Busan Regional Office of Oceans & Fisheries



About yacht racing Sport events

All the international yacht racings practice the International Class adopted by International Sailing Federation. Various international events, including Olympic Games, choose the specified events from the International Class. The certified International Class includes 98 items ranging from small size dinghy to multi-hulls with more than two hulls. The sailing programs of the 29th Beijing Olympics in 2008 were totally 11 classes including men’s 470 Class / Laser Class / Star Class / RSX Class, women’s 470 Class / Laser Class / Laser Radial Class / Yngling Class / RSX Class, and open events of 49er Class / Tornado Class / Finn Class. The sailing programs of the 30th London Olympic in 2012 were 10 classes including men’s RSX Class / Laser Class / 470 Class / Star Class, women’s RSX Class / Laser Class / 470 Class / Eliott 6m Class, and open events of Finn Class / 49er Class.

Types Classes No. of Crew Data
Length (M) Weight (Kg) Sail Area (m²)
Wind surfing RS:X 1 2.85 14 Men: 9.5
Women: 8.5
Mistral 1 3.72 15 7.4
Dinghy Optimist 1 2.3 35 3.3
Laser 1 4.23 59 7.06
Laser 4.7 1 4.23 59 4.7
Laser Radial 1 4.23 59 5.76
Finn 1 4.5 145 10
420 2 4.2 100 10.25
470 2 4.7 120 13.28
Enterprise 2 4.04 104 10.5
Snipe 2 4.7
Hobie16 2 3.35 60 7
49er 2 4.99 70 21.1
Tornado 2 6.1 140 21.8
One-design Keelboat J-24 5 7.3
Beneteau 7.5 5 7.49 662 26
Star 2 6.92 645 14
Yingling 3 6.3
One-design Keelboat ORC Unlimited
Open Unlimited

Racing Rules of Sailing

The ranking determined based on the sequence of finishing the course, marked by buoys on the surface of the water, within the predetermined time (generally 1hour and 30 minutes). The geometry of courses can be Triangle, Trapezoid, Zigzag, Windward-Leeward, Sausage or revolving.


The organizing committee of a race should publish Sailing Instruction regulated by International Sailing Federation and make available for each yacht. Sailing Instruction refers to a document informing participants of necessary information of the racing including the start signal, course, scoring and protest time. In accordance with this document, some rules of the race may be changed.
The participants should not wear or carry any clothing or equipments for the purpose of increasing their weights. In the case of sailing clothing and gear, they should not exceed 8 kg except for the hiking harness or trapeze harness and the clothing worn under the knee (including shoes). However, the Class Rules or Sailing Instruction may stipulate the weight lighter or heavier up to 10 kg. Class Rules may include the weights of shoes and other clothes worn under the knees within the stipulated weight. The hiking harness or trapeze harness should have safe buoyancy and the weight should not exceed 2kg. However, the Class Rules may stipulate a heavier weight up to 4kg.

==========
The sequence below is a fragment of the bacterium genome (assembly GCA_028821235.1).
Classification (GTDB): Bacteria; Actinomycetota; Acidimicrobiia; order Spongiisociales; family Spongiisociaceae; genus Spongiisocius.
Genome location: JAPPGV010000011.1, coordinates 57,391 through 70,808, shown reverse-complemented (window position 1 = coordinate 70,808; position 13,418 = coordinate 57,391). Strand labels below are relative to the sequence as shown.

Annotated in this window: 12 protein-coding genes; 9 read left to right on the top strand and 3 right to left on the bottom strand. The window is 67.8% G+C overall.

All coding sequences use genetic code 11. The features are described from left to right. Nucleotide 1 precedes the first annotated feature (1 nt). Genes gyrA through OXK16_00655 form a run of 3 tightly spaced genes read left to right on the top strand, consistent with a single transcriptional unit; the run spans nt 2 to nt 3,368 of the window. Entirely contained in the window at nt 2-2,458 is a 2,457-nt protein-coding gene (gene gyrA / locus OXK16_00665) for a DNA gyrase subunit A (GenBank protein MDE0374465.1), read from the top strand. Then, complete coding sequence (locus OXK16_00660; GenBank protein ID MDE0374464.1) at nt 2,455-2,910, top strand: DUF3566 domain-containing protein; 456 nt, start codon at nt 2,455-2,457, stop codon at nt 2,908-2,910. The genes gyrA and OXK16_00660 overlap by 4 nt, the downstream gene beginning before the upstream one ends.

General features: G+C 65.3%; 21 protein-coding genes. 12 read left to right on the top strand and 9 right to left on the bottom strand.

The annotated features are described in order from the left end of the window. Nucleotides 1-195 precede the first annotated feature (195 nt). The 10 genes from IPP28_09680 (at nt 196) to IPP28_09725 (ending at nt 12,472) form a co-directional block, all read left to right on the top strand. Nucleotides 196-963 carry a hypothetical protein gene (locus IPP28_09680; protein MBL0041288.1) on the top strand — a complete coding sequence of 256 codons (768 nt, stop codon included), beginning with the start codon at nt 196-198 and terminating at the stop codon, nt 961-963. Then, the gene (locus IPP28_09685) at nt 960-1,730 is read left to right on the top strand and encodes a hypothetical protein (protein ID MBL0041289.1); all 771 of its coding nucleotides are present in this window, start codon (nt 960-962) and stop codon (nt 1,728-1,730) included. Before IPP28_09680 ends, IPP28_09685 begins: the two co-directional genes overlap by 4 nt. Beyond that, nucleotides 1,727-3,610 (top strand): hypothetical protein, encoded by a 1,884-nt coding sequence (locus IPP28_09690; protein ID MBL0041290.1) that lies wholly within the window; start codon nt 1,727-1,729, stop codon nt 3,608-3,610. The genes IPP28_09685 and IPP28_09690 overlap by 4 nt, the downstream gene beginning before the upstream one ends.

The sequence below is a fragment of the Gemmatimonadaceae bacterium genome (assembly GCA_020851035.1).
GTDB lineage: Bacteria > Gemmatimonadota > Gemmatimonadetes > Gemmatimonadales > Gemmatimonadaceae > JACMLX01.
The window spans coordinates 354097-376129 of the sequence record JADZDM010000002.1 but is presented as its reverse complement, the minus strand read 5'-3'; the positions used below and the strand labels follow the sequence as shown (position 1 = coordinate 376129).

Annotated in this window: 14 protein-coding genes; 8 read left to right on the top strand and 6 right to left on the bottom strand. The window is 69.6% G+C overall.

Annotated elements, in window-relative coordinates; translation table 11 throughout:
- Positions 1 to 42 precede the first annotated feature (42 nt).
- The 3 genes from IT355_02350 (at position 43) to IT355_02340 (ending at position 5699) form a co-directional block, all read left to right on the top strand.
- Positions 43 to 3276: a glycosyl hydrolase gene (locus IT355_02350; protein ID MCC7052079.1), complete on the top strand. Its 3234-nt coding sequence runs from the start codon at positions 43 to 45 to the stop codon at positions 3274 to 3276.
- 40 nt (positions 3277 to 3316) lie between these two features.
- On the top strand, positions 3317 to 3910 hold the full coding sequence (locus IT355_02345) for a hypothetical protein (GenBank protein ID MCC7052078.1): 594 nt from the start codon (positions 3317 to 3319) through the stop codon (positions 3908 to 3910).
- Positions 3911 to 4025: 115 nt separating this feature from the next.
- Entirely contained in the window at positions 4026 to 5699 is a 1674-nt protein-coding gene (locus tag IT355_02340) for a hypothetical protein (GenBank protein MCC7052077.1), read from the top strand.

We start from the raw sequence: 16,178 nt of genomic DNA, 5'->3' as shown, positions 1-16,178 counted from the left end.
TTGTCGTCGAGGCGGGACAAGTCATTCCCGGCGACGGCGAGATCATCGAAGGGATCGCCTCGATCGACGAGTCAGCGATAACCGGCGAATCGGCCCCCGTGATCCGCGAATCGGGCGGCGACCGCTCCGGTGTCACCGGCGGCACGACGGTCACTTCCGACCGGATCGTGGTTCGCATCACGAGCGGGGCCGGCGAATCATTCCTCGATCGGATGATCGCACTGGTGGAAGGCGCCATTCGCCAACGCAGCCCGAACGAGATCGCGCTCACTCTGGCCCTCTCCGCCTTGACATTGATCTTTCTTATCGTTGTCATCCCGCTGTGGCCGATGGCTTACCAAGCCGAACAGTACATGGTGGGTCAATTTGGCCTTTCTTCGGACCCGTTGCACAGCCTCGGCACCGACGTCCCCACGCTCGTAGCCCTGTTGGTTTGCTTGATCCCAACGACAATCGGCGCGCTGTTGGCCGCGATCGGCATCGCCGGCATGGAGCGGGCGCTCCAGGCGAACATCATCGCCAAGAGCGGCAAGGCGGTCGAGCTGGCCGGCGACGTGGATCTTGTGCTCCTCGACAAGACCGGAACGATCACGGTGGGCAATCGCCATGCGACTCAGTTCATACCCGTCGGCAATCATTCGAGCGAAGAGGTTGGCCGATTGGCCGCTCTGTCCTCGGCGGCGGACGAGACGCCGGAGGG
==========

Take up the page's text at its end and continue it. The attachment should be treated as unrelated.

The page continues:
The start line of the race is the imaginary line between one buoy and the Committee boat. Yachts participating in the race should stay in the start line and wait for the start signal. The starting procedure proceeds in the sequence of a warning signal 5 minutes before the start, a preparatory signal 1 minute before and the start signal. If some part of a yacht is on the line or already crossed the line just before the start, that yacht should come back to the waiting area for the restart. This process is called a recall. The recalled yacht should depart from the start line again. Each yacht completes the race by starting properly, passing the turning point properly and finally finishing the finish line.
During the race, if another yacht violates the rule and causes you a disadvantage, as a way of protesting, you shout at the violated yacht. Then, after finishing the race, you fill out the Protest Form and submit it to the Protest Committee. The Protest Committee conducts a hearing about the protest complying with the requirements. Based on the verified facts, the Committee should take the measures of disqualification, penalty or exoneration.
When yachts meet in the middle of race, the Right of Way occurs. For example, when two yachts are on opposite tacks, the starboard-tack yacht has the right against the port-tack yacht. When yachts are on the same tack, the yacht clear astern has the right against the boat clear ahead.
As a yacht race is strongly influenced by the day’s condition of the sea, such as the wind, tides and waves, there are a series of races held, and the ranking will be determined by the total of race scores. The number of races is 7-9 times in total and, 1~2 or 1~3 times of races are held per day in average. The scoring method can be either bonus point method or low point method. In the bonus point method, the top places from the first to the 6th are given the following points: 1st place 0 point, 2nd place 2 points, 3rd place 5.7 points, 4th place 8 points, 5th place 10 points and 6th place 11.7 points. The 7th and lower places are given 6 points plus their corresponding places. The low point scoring method grants the points as in: 1st place 1 point, 2nd place 2 points, 3rd place 3 points and so on. Recently the latter is more frequently used. The series score will be the total of the race scores excluding the worst score. The ranking is determined in order of achieving lower points.